applications. For separation of peptides and small proteins, the standard buffers are replaced with either a Tris-tricine buffer system or a modified Tris buffer in the absence of
urea. Continuous SDS-PAGE is a simplified method in which the same buffer is used for
both the gel and the electrode solutions and the stacking gel is omitted. Other protocols
cover the preparation and use of ultrathin gels and gradient gels, and the simultaneous
C 2007 by John
preparation of multiple gels. Curr. Protoc. Cell Biol. 37:6.1.1-6.1.38. Wiley & Sons, Inc.
Keywords: protein r electrophoresis r separation r polyacrylamide r SDS-PAGE
INTRODUCTION
Electrophoresis is used to separate complex mixtures of proteins (e.g., from cells, subcellular fractions, column fractions, or immunoprecipitates), to investigate subunit compositions, and to verify homogeneity of protein samples. It can also serve to purify
proteins for use in further applications. In polyacrylamide gel electrophoresis (PAGE),
proteins migrate in response to an electrical field through pores in the gel matrix; pore
size decreases with higher acrylamide concentrations. The combination of gel pore size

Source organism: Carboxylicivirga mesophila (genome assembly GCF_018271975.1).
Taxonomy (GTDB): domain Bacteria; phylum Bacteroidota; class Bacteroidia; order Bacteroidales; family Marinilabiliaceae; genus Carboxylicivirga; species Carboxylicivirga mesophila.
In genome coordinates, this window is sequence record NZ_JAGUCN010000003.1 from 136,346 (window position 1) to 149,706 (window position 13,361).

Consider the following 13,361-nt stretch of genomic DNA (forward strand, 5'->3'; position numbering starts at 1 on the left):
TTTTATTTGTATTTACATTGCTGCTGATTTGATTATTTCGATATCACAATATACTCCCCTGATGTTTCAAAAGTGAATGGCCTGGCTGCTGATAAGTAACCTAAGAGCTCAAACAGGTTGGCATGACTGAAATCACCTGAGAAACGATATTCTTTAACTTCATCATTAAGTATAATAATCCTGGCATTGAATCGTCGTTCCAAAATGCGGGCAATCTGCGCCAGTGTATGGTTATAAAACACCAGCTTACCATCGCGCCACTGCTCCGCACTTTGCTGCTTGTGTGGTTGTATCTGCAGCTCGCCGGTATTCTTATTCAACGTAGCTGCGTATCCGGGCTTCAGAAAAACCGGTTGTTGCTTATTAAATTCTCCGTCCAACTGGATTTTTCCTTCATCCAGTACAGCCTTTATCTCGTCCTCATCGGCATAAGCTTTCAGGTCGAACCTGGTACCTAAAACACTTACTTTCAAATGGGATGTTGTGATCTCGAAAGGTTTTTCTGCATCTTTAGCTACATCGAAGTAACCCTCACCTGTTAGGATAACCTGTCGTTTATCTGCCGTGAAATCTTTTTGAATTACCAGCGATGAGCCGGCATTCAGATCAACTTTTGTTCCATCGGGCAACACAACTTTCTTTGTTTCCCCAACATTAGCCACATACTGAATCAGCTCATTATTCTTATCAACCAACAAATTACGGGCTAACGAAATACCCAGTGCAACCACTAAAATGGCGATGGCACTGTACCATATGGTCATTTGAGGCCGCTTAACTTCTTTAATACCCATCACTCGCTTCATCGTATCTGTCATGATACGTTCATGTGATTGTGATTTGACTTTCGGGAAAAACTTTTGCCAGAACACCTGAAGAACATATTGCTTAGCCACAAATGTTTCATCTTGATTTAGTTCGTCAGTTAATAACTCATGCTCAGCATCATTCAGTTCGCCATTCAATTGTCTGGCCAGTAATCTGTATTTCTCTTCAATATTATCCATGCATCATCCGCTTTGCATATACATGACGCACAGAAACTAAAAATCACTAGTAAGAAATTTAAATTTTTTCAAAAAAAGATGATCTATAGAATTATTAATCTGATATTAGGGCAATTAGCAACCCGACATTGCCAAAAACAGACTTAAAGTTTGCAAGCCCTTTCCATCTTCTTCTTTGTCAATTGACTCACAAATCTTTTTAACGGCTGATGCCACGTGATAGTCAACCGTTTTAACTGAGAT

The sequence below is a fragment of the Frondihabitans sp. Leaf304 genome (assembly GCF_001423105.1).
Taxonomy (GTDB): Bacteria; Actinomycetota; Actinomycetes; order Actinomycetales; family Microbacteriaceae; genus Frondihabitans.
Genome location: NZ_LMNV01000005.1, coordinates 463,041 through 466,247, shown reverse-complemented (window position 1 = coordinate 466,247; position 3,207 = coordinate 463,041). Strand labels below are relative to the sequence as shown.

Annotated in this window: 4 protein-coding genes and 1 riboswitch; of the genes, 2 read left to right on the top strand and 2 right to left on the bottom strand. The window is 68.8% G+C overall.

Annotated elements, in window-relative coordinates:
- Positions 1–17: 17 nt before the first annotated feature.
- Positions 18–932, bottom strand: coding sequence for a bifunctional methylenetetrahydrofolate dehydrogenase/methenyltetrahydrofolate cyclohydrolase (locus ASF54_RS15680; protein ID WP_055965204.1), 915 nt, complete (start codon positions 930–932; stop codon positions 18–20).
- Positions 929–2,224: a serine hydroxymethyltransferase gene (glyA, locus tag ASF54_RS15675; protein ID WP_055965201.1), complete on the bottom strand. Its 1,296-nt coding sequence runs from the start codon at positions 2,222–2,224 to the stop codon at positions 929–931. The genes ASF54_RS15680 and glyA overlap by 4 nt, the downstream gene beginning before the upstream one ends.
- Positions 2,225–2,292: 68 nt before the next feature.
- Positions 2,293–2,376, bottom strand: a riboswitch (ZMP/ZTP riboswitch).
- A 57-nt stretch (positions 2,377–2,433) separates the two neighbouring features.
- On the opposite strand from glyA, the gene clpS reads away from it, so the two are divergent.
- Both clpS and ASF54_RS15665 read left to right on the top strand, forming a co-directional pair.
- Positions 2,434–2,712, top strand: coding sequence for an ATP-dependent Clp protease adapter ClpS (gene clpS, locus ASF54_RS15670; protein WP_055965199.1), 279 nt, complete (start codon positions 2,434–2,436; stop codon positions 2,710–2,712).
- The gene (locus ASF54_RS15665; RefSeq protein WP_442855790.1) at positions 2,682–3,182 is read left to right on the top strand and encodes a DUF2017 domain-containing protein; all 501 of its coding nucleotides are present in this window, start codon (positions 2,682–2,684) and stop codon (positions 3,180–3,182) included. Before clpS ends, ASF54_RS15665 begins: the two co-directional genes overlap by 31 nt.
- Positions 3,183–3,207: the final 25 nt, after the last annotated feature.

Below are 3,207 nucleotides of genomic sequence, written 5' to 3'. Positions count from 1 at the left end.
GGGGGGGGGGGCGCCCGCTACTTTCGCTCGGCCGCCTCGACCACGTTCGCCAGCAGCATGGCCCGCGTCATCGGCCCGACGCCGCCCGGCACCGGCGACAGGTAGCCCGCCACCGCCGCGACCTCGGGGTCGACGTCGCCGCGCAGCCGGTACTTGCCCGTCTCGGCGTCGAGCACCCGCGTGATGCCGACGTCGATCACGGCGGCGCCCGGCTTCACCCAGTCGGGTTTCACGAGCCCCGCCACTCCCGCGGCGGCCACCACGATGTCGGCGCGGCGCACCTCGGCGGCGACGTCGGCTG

and protein charge, size, and shape determines the migration rate of the protein.
The standard Laemmli method (see Basic Protocol 1) is used for discontinuous gel
electrophoresis under denaturing conditions, that is, in the presence of sodium dodecyl
sulfate (SDS). The standard method for full-size gels (e.g., 14 × 14 cm) can be adapted
for the minigel format (e.g., 7.3 × 8.3 cm; see Basic Protocol 2). Minigels provide rapid
separation but give lower resolution.
Several alternate protocols are provided for specific applications. The first two alternate
protocols cover electrophoresis of peptides and small proteins, separations that require
modification of standard buffers: either a Tris-tricine buffer system (see Alternate Protocol 1) or a modified Tris buffer in the absence of urea (see Alternate Protocol 2).
Continuous SDS-PAGE is a simplified method in which the same buffer is used for
both gel and electrode solutions and the stacking gel is omitted (see Alternate Protocol 3). Other protocols cover the preparation and electrophoresis of various types of gels:
Electrophoresis
and
Immunoblotting
Current Protocols in Cell Biology 6.1.1-6.1.38, December 2007
Published online December 2007 in Wiley Interscience (www.interscience.wiley.com).
DOI: 10.1002/0471143030.cb0601s37
C 2007 John Wiley & Sons, Inc.
Copyright 6.1.1
Supplement 37
ultrathin gels (see Alternate Protocol 4), multiple single-concentration gels (see Support